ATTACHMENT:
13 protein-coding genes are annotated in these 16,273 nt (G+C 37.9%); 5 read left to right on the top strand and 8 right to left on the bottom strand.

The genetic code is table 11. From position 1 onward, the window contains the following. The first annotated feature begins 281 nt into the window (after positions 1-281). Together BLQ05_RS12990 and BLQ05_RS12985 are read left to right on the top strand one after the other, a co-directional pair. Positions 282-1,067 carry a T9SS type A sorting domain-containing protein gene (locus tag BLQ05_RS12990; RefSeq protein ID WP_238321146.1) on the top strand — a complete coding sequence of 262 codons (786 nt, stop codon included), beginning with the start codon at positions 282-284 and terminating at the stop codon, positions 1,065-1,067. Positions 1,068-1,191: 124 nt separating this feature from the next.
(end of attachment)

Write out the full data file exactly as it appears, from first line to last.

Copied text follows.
13 protein-coding genes are annotated in these 16,273 nt (G+C 37.9%); 5 read left to right on the top strand and 8 right to left on the bottom strand.

The genetic code is table 11. From position 1 onward, the window contains the following. The first annotated feature begins 281 nt into the window (after positions 1-281). Together BLQ05_RS12990 and BLQ05_RS12985 are read left to right on the top strand one after the other, a co-directional pair. Positions 282-1,067 carry a T9SS type A sorting domain-containing protein gene (locus tag BLQ05_RS12990; RefSeq protein ID WP_238321146.1) on the top strand — a complete coding sequence of 262 codons (786 nt, stop codon included), beginning with the start codon at positions 282-284 and terminating at the stop codon, positions 1,065-1,067. Positions 1,068-1,191: 124 nt separating this feature from the next.